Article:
To Thomas Jefferson June 18, 1789

To Thomas Jefferson June 18, 1789

LONDON,

DEAR SIR:

I wrote you last night by Mr. Parker. I this morning received the following from Sir Joseph Banks:

"Sir Jos. Banks sends his compts. to Mr. Paine and has the honor for his and Mr. Jefferson's information to enclose the particulars of Mr. Ledyard's death which have been received by the Association for investigating the interior of Africa."

"June 18th, 1789.

"Mr. Beausay presents his complts to Sir Joseph Banks, and is much concerned that he cannot manage the hope which Mr. Jefferson entertains that there is not truth in the report of Mr. Ledyard's death. The letter which Mr. Beausay received from Mr. Baldwin, the British Consulat Cairo, and which is dated Alexandria, March 4th, 1789 informs him that a day was fixed for Mr. Ledyard's departure as he was prepared and seemed anxious to set off. But bad weather or other causes occasioned delay as happens to most caravans. Mr. Ledyard took offence at the delay and threw himself into a violent rage with his conductors which deranged something in his system that he thought to curb by an emetic, but he took the dose so strong as at the first or second effect of its operations to break a blood vessel. In three days he was suffocated and died.

"This account is confirmed by a letter from the Compte de Rosetta, the Venetian Resident at Cairo, to Mr. Hunter, an English merchant who had lived in great intimacy with Mr. Ledyard from the time of their travelling together from Alexandria to Cairo to that of Mr. Hunter's departure for England. This letter is dated Cairo 27th January, 1789 and tells Mr. Hunter 'that seventeen days ago poor Mr. Ledyard went to his eternal rest. He suffered himself to be transported to anger against the persons who had engaged to conduct him to [illegible] because they delayed setting out on their voyage for want (as they said) of a fair wind. He was seized with a pain in his stomach occasioned by bile and understood to cure himself. Excessive vomiting ensued, in consequence of which he broke a blood vessel and died in six days.'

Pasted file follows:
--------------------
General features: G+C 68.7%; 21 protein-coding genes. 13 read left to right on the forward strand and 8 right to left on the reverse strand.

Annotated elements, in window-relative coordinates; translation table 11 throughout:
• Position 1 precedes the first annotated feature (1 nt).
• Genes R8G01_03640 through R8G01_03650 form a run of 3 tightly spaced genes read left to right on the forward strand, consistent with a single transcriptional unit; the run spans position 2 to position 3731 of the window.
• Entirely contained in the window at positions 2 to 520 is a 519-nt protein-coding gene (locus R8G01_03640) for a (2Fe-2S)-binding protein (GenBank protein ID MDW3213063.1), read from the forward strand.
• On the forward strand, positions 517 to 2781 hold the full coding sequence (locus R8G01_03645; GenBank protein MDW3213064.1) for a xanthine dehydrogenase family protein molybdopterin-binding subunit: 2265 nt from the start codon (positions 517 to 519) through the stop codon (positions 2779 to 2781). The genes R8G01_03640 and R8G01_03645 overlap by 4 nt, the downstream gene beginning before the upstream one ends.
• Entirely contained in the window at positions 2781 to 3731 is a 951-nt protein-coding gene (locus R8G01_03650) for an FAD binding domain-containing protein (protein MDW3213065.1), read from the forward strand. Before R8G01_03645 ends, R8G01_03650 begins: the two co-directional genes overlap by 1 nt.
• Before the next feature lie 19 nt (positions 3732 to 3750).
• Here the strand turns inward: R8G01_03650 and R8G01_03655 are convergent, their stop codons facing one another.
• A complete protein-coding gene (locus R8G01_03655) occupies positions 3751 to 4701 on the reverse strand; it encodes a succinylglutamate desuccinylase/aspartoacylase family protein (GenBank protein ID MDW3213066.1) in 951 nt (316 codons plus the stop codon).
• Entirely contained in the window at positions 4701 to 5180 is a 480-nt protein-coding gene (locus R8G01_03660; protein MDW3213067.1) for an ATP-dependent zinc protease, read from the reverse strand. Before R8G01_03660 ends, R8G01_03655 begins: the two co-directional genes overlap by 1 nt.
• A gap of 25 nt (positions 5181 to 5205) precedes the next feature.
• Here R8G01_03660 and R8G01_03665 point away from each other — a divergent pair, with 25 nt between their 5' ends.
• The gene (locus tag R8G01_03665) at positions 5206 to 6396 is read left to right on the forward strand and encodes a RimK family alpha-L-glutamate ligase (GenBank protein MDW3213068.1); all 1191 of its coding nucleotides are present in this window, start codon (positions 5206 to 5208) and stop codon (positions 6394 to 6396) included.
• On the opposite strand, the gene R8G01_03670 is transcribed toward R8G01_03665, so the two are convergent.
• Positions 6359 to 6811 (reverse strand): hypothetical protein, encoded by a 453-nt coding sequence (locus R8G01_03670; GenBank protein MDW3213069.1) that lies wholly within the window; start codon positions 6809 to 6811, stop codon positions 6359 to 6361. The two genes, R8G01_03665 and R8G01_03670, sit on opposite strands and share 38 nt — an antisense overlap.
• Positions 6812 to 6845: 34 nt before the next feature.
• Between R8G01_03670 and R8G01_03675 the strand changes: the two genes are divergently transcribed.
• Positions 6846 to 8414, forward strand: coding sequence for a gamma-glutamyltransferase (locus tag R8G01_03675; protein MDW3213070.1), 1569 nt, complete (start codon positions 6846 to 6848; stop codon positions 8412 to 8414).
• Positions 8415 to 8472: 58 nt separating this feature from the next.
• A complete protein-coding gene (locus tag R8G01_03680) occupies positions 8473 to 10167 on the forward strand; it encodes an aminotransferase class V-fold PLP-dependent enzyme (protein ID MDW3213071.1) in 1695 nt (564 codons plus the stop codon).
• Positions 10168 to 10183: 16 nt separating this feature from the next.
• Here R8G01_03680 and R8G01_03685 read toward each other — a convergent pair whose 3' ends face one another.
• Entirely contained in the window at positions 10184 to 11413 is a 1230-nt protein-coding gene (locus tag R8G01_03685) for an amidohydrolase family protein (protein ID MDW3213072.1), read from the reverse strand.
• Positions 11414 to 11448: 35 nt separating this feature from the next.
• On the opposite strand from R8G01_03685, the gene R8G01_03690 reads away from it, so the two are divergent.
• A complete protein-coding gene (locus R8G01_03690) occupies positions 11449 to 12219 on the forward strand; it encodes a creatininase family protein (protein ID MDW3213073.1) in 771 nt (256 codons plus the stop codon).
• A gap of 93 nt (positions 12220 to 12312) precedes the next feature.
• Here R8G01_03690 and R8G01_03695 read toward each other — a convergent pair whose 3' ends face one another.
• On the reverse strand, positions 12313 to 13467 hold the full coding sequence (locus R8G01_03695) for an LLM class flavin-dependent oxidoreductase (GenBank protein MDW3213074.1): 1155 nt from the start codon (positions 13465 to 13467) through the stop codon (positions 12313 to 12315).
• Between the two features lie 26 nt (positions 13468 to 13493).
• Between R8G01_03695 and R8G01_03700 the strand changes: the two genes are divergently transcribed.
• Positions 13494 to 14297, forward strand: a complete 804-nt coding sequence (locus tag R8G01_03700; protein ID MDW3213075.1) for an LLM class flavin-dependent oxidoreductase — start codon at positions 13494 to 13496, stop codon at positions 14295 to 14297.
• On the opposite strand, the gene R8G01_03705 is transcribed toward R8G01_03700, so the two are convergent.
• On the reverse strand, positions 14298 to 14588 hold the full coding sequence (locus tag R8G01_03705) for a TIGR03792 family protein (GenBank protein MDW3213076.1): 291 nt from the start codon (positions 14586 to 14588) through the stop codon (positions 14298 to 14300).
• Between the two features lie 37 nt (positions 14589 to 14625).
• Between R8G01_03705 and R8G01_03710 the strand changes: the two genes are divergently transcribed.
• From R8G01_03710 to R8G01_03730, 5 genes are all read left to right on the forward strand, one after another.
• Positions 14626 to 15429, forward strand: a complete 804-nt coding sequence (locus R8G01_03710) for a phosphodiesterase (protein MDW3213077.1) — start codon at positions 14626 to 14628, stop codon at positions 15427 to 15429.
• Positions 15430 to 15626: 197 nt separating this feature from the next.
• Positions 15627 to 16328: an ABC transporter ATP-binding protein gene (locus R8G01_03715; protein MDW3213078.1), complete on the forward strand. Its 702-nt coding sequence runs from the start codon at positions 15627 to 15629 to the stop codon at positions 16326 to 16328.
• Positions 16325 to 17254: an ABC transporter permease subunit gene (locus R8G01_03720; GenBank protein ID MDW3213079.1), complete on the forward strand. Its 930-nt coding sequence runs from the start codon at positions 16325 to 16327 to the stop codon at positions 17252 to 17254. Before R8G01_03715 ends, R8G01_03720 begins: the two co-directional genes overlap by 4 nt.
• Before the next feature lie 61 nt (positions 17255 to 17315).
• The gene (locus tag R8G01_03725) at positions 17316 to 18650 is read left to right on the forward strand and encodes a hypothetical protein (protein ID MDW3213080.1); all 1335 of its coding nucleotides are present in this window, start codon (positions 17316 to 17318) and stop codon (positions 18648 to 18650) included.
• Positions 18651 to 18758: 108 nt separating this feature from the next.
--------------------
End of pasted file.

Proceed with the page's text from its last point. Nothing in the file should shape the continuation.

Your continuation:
"From the general correspondence of those two accounts Mr. Beausay apprehends that no doubt can be entertained of the melancholy fact which they announce.

Great George Street

June 16th, 1789"

Thus far Sir Joseph's and Mr. Beausay's letters. They were sent to me in answer to an extract from your letter which I gave to Sir Joseph. Ledyard was a great favorite with the Society. They consider him as falling a sacrifice to integrity and lament him with an affectionate sorrow, [illegible] They at first considered him a bold but deliberate adventurer. That man, said Sir Joseph one day to me, "was all mind."

I wish I could have sent you a better account, but I fulfill your request by sending such as it is.

Your affectionate friend and obliged and humble servant,

THOMAS PAINE.